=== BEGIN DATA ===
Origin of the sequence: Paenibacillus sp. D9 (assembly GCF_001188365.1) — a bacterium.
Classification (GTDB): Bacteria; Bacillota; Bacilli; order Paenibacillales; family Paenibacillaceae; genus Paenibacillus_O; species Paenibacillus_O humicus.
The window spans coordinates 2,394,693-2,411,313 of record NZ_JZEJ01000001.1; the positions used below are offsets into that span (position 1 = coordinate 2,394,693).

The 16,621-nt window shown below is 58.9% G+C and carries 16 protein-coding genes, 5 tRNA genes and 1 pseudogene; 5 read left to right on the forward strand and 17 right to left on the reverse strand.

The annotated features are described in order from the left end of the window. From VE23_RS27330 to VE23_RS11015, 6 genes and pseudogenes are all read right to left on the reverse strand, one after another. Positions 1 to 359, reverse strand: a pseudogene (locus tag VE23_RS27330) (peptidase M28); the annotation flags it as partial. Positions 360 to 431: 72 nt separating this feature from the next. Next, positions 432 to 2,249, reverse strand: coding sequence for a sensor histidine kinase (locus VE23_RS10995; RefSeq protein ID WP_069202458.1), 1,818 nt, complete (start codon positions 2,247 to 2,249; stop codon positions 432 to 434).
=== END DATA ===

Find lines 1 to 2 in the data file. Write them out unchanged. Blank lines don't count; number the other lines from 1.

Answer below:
Origin of the sequence: Paenibacillus sp. D9 (assembly GCF_001188365.1) — a bacterium.
Classification (GTDB): Bacteria; Bacillota; Bacilli; order Paenibacillales; family Paenibacillaceae; genus Paenibacillus_O; species Paenibacillus_O humicus.